The birth of a baby is one of life's most wondrous moments. Few experiences compare to this event. Newborn babies have amazing abilities, yet they are completely dependent on others for feeding, warmth, and comfort.
Amazing physical changes occur with birth. When the baby is delivered, the umbilical cord is cut and clamped near the navel. This ends the baby's dependence on the placenta for oxygen and nutrition. As the baby takes its first breath, air moves into the lungs. Before birth, the lungs are not used to exchange oxygen and carbon dioxide, and need less blood supply. The fetal circulation sends most of the blood supply away from the lungs through special connections in the heart and the large blood vessels. When a baby begins to breathe air at birth, the change in pressure in the lungs helps close the fetal connections and redirect the blood flow. Now blood is pumped to the lungs to help with the exchange of oxygen and carbon dioxide. Some babies have excess amounts of fluid in their lungs. Stimulating the baby to cry by massage and stroking the skin can help bring the fluid up where it can be suctioned from the nose and mouth.
A newborn baby is wet from the amniotic fluid and can easily become cold. Drying the baby and using warm blankets and heat lamps can help prevent heat loss. Often a knitted hat is placed on the baby's head. Placing a baby skin-to-skin on the mother's chest or abdomen also helps to keep the baby warm. This early skin-to-skin contact also reduces crying, improves mother-infant interaction, and helps mothers to breastfeed successfully.
Health assessments of the new baby begin immediately. One of the first checks is the Apgar test. The Apgar test is a scoring system designed by Dr. Virginia Apgar, an anesthesiologist, to evaluate the condition of the newborn at one minute and five minutes after birth. The doctor or midwife and nurses will evaluate the following signs and assign a point value:
A score of 7 to 10 is considered normal. A score of 4 to 6 may indicate that the baby needs some resuscitation measures (oxygen) and careful monitoring. A score of 3 or below indicates that the baby requires immediate resuscitation and lifesaving techniques.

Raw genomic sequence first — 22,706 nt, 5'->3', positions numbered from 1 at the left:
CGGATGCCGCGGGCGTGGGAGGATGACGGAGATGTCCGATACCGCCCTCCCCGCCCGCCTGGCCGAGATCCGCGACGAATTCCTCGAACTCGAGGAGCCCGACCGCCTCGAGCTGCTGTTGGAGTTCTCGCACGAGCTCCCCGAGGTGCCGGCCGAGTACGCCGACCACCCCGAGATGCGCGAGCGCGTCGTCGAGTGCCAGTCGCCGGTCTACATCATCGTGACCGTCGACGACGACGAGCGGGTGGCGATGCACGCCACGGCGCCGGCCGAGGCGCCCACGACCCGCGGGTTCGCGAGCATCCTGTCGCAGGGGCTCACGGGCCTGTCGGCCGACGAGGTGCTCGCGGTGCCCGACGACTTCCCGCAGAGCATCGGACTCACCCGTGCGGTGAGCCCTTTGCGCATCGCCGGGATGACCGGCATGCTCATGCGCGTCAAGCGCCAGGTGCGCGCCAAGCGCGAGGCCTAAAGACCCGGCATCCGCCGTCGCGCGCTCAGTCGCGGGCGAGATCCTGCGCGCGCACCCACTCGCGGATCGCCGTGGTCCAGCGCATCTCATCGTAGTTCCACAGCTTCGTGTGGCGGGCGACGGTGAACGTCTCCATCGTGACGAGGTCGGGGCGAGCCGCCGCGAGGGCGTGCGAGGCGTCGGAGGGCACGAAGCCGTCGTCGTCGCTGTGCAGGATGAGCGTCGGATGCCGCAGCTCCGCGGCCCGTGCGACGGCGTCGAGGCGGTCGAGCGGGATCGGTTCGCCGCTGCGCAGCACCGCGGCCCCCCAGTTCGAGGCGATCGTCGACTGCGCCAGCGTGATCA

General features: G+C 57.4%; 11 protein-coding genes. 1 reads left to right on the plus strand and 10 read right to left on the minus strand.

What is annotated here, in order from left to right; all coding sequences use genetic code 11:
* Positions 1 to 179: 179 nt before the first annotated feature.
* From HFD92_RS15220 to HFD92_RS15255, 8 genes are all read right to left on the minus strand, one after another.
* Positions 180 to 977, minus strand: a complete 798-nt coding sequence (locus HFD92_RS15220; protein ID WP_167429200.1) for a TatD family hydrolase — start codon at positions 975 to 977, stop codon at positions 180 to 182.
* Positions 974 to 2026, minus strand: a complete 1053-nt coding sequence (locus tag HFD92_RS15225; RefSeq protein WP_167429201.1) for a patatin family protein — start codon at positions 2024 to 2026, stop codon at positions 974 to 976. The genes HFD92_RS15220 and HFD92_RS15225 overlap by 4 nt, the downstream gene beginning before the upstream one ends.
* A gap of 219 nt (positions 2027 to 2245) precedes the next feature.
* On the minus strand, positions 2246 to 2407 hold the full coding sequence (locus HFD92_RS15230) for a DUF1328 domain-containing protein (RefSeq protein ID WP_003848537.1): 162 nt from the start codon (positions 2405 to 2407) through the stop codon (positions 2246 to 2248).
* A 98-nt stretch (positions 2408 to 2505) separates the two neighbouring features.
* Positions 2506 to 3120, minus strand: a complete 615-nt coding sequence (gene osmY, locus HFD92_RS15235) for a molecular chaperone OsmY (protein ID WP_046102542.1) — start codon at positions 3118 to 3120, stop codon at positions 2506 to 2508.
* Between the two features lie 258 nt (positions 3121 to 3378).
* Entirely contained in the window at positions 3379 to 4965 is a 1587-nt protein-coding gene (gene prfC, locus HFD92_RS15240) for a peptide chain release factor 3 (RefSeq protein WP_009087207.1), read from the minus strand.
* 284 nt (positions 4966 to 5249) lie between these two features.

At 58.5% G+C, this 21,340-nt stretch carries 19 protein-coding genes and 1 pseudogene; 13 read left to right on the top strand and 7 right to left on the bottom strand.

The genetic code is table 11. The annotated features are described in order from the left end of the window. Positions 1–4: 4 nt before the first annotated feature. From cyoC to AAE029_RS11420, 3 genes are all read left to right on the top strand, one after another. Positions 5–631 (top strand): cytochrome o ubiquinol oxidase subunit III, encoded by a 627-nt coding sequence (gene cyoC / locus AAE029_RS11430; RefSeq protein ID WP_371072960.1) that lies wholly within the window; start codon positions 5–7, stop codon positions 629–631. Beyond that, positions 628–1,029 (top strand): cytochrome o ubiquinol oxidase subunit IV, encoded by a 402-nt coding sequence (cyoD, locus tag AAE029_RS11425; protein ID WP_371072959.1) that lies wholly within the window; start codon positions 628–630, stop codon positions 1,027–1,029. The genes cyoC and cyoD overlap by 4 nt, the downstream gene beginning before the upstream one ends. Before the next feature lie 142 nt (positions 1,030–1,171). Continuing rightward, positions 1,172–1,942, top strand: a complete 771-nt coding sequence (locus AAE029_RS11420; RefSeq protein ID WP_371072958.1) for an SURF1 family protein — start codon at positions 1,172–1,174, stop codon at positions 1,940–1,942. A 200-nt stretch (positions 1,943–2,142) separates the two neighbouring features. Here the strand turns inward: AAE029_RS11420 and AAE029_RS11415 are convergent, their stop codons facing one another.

A brief, physical examination is performed to check for obvious signs that the baby is healthy. Other necessary procedures will be done over the next few minutes and hours. These may be done in the delivery room or in the nursery, depending on the hospital policy and the condition of the baby. Some of these procedures include the following:
Measurement of the temperature, heart rate, and respiratory rate
Measurement of weight, length, and head circumference. These measurements help determine if a baby's weight and measurements are normal for the number of weeks of pregnancy. Small or underweight babies, as well as very large babies, may need special attention and care.
Cord care. The baby's umbilical cord stump will have a clamp. It needs to be kept clean and dry.
Bath. Once a baby's temperature has stabilized, the first bath can be given.
Footprints are often taken and recorded in the medical record
Before a baby leaves the delivery area, identification bracelets with identical numbers are placed on the baby and mother. Babies often have two, on the wrist and ankle. These should be checked each time the baby comes or goes from your room.
Healthy babies born in a vaginal delivery are usually able to stay with the mother. In many hospitals, immediate newborn assessments including weight, length, and medications, and even the first bath are performed right in the mother's room. As quickly as possible, a new baby is placed in the mother's arms.
In the first hour or two after birth, most babies are in an alert, wide awake phase. This offers a wonderful opportunity for parents to get to know their new baby. A baby will often turn to the familiar sound of the mother's voice. A baby's focus of vision is best at about 8 to 12 inches--just the distance from the baby cradled in a mother's arms to her face.